The fastest tech products, with their exorbitant prices, usually do not rule the markets. However, they often demonstrate innovation and are able to show a product's full potential.
And while it's become rare for someone to assemble his or her computer piece by piece, it's still good to know which computer parts are the speediest.
Here's a brief round-up featuring some of the fastest components out there on the market or hitting the market soon.
The Fastest Mobile Processor
According to preliminary graphics tests , Qualcomm's ( QCOM ) Snapdragon 800 beats other processors -- including its closest competitor, NVIDIA's ( NVDA ) Tegra 4 -- hands down. However, other benchmarks show that, in terms of raw processing power, Tegra 4 takes the lead . The preliminary tests have not included Qualcomm S800 commercial devices, either; they are due to arrive in the fall.
NVIDIA Shield mobile gaming platform, released on July, 31 and powered by Tegra 4. Photo courtesy of NVIDIA .
We'll need to wait until the actual products to arrive to make the final decision and name the official "winner." Still, it might be hard to objectively compare the handsets with benchmarks, especially in the light of the "tweaks" that Samsung (OTCMKTS:SSNLF) was caught doing to boost benchmark results.
On the other hand, leaders change quickly in this fast-paced industry.
Some upcoming products to watch for include Samsung's updated Exynos Octa; Apple's ( AAPL ) A7 chips , which will power the next generation of iPhones and apparently contain some Samsung components; and mobile chipsets from Intel ( INTC ).
The Fastest Desktop Processor
With chip makers pushing for more power efficiency rather than pure performance, and because there are a number of different approaches to measure performance, it's hard to declare which single chip is the ultimate leader.
Intel's desktop chips, led by the Intel Core i7-3970X Extreme Edition chip, generally dominates their AMD ( AMD ) counterparts, according to performance benchmarks lists at Cpubenchmark.net , Cpuboss.com, and Futuremark.com .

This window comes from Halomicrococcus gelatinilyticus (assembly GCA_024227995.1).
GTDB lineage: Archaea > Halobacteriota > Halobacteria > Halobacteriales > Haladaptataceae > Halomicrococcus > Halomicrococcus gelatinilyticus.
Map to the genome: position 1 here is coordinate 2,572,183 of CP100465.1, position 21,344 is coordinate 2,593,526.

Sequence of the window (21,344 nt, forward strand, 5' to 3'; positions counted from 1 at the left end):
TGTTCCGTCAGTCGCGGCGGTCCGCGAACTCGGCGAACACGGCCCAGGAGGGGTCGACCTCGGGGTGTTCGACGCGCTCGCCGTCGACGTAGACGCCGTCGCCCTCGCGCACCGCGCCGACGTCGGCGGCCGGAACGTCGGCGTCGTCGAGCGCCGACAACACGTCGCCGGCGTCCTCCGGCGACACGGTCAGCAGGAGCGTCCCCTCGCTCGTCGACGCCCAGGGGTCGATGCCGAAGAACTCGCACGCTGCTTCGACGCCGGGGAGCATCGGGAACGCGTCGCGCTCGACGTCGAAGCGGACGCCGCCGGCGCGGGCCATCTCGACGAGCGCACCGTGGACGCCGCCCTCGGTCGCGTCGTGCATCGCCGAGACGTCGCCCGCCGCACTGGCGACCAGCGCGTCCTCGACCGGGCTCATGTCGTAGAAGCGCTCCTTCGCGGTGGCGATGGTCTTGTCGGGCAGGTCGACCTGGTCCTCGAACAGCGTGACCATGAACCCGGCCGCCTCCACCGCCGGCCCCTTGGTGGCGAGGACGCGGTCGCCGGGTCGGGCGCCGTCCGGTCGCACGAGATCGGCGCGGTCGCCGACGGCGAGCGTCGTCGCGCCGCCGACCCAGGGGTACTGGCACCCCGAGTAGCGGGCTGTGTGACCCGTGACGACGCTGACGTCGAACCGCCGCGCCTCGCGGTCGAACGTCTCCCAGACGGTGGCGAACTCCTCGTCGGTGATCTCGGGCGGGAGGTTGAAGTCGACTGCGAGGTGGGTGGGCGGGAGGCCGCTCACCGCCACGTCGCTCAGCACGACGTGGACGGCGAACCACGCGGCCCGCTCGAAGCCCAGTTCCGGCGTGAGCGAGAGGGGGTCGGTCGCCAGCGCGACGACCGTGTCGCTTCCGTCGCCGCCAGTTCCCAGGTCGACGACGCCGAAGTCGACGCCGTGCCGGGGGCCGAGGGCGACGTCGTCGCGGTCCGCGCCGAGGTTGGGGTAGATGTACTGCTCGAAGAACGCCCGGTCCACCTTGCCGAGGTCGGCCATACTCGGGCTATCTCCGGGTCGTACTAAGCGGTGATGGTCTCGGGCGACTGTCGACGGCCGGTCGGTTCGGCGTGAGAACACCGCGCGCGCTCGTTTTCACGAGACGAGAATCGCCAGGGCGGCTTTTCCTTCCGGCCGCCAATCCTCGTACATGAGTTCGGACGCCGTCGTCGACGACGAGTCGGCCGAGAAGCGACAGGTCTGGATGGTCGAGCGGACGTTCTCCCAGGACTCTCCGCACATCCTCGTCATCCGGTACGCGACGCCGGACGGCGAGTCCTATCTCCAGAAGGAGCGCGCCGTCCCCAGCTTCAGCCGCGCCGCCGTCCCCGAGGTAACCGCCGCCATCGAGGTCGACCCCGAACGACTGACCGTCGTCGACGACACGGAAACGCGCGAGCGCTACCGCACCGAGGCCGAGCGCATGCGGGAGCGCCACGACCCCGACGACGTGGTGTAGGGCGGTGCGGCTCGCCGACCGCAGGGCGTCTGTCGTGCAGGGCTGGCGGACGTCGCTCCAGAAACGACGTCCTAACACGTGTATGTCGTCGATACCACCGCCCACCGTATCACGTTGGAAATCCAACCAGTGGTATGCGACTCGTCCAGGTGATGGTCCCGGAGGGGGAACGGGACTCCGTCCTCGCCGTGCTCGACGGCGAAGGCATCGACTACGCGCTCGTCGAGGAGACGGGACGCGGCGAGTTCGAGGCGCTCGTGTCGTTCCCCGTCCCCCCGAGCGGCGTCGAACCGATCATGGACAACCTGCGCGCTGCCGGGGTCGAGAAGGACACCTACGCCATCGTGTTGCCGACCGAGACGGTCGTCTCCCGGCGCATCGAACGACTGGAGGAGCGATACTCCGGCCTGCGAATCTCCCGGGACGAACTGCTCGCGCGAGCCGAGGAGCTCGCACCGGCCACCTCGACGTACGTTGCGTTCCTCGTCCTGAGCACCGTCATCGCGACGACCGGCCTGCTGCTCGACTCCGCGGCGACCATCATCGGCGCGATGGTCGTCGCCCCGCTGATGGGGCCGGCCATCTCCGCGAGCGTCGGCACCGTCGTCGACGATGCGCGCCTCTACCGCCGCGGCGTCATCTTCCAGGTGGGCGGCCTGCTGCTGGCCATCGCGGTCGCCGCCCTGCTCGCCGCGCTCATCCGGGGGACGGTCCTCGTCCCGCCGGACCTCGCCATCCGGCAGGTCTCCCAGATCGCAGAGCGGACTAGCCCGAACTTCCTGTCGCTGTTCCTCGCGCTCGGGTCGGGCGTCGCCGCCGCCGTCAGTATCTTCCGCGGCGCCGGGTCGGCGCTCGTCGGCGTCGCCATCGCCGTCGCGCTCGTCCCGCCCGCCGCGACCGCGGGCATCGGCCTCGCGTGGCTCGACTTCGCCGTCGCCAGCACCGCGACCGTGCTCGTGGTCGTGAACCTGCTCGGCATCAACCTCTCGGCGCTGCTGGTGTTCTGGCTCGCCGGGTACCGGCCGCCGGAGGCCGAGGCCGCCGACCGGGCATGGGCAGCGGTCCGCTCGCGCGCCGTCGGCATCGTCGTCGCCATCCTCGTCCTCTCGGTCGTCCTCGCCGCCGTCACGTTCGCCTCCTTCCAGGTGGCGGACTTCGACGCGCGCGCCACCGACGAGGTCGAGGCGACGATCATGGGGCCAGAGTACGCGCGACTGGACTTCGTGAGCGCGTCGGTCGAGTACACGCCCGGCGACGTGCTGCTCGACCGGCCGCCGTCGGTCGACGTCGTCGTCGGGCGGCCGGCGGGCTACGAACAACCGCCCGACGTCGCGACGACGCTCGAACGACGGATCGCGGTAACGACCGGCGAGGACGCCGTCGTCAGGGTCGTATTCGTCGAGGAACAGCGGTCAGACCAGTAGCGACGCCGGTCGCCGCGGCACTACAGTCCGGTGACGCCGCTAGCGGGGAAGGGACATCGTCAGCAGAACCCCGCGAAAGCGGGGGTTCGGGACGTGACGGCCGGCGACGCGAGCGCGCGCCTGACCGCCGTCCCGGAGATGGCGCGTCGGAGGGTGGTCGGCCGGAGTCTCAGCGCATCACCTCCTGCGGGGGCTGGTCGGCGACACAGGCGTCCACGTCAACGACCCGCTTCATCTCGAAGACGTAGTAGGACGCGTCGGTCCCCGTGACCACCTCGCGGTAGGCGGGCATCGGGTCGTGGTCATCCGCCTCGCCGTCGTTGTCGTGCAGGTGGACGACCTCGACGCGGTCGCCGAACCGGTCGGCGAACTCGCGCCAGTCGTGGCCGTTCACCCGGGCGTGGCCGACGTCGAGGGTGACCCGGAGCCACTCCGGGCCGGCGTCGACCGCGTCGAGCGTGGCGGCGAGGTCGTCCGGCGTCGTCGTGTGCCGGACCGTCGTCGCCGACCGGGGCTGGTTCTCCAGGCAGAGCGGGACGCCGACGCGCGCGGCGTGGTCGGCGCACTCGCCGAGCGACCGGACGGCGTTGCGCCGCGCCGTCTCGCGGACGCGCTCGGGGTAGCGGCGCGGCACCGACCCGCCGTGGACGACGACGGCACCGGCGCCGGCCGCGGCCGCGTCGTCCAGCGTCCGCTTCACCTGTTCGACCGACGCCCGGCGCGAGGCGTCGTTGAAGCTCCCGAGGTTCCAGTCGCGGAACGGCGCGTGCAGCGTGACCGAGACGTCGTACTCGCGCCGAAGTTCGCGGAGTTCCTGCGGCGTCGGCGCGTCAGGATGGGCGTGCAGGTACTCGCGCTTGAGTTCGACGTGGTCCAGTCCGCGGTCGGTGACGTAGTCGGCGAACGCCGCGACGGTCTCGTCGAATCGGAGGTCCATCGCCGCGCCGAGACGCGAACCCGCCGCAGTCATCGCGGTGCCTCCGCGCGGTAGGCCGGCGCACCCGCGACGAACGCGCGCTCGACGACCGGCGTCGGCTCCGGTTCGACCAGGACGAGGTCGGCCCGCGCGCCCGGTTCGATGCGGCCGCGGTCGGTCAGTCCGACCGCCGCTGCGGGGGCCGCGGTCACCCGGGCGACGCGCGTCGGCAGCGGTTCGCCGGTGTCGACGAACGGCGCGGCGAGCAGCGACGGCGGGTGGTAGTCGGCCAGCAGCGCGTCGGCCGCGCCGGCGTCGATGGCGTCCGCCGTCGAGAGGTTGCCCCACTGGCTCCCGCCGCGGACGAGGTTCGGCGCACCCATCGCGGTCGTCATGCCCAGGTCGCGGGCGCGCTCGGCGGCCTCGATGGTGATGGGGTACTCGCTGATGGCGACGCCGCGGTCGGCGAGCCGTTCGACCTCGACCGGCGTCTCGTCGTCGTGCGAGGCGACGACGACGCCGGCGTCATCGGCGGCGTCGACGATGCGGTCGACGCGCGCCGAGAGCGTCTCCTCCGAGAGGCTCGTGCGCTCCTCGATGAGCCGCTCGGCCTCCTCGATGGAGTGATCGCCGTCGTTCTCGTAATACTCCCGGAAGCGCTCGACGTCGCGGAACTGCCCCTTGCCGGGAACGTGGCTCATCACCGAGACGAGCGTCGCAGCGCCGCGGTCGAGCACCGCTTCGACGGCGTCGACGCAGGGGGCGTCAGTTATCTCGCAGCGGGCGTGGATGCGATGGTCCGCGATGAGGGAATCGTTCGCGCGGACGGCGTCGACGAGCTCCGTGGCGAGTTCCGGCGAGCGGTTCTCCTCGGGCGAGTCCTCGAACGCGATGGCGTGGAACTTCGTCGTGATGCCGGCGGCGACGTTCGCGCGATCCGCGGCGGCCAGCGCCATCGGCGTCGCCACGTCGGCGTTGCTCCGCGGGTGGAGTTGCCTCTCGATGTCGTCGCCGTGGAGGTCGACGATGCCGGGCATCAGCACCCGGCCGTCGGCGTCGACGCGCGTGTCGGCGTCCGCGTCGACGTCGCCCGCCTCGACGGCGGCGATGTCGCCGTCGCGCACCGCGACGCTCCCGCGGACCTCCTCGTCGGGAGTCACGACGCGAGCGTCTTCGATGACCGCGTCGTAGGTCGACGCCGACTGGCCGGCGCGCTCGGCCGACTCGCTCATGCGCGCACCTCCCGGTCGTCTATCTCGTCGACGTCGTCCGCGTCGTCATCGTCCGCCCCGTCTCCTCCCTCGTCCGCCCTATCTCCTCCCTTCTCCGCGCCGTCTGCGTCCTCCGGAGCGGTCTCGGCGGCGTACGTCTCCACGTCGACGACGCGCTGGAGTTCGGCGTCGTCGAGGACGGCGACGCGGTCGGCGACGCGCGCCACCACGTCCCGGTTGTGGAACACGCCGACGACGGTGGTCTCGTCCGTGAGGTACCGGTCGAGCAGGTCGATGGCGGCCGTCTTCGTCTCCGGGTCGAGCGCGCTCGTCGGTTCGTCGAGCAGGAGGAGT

However, the newest AMD chip -- FX-9590 -- might threaten Intel's reign, despite its limited availability (it's only bundled in PCs) and special cooling requirements. AMD gains way more points when it comes to value and the performance of its embedded graphics core.
The Fastest Graphics Processor
Within the desktop consumer graphics processors field, we have two distinctive leaders: NVIDIA GTX 690 and AMD Radeon 7990.
However, it's hard to tell which processor has an edge. Real-life game performance tests show a draw , though the outcomes depend heavily on which benchmarks and games you use for testing. A number of tests portray GTX690 in the lead instead .
And if you're looking for serious graphics application usage rather than gaming, perhaps you should take a look at different models instead -- something like the recently announced NVIDIA Quadro K6000 , which is expected to hit the market in the fall. NVIDIA has dubbed it "the fastest and most capable GPU (Graphics Processing Unit) ever built."
The Fastest Hard Drive
The consumer hard drive segment, once indisputably dominated by "conventional" hard drives based on magnetic technologies, is now rapidly losing ground to solid-state drive (SSD) counterparts that have no moving parts and offer a drastic performance boost. While still somewhat expensive in price-per-megabyte terms, SSD should be the first choice for consumers seeking high speeds.
Samsung 840 PRO SSD in a retail box. Photo courtesy of Samsung Electronics.
And we do have a clear leader in this category : the Samsung SSD 840 Pro series. That said, the Samsung 840 EVO is a very close second, and OCZ's (OCZ) Vertex 450 is slightly faster in terms of writing speed.
The Fastest Connection
What's the fastest interface to connect peripherals? At the consumer level, Intel's Thunderbolt takes that title, offering a blazing 10 Gigabits per second (Gbps) throughput in both directions. That kind of speed allows users to transfer an entire HD movie in less than 30 seconds. The throughput is two times faster than the 5 Gbps that USB 3.0 delivers, and that gap is set to increase again when the Thunderbolt 2 -- which will be double the current speed at 20 Gbps -- arrives next year.
The latest USB 3.1 specs released indicate that the next iteration of the transfer technology will run at speeds of 10 Gbps. By the time it is available on the markets, it will be outpaced by Thunderbolt 2.
One of the biggest Thunderbolt advocates is Apple ; the company uses the interface in most of its new products, including the MacBook Air, MacBook Pro, and Mac Pro. However, most of the other big device makers are cautious, offering Thunderbolt only in top-tier models. Acer (TPE:2353) even dropped it recently, saying that it will focus on USB, which is far more commoditized and pervasive already.
But while the current USB 3.0 performance is certainly more than enough for most common user needs, Thunderbolt might soon become the more popular choice as prices go down and as the market is increasingly filled with more bandwidth-hungry devices.
The views and opinions expressed herein are the views and opinions of the author and do not necessarily reflect those of Nasdaq, Inc.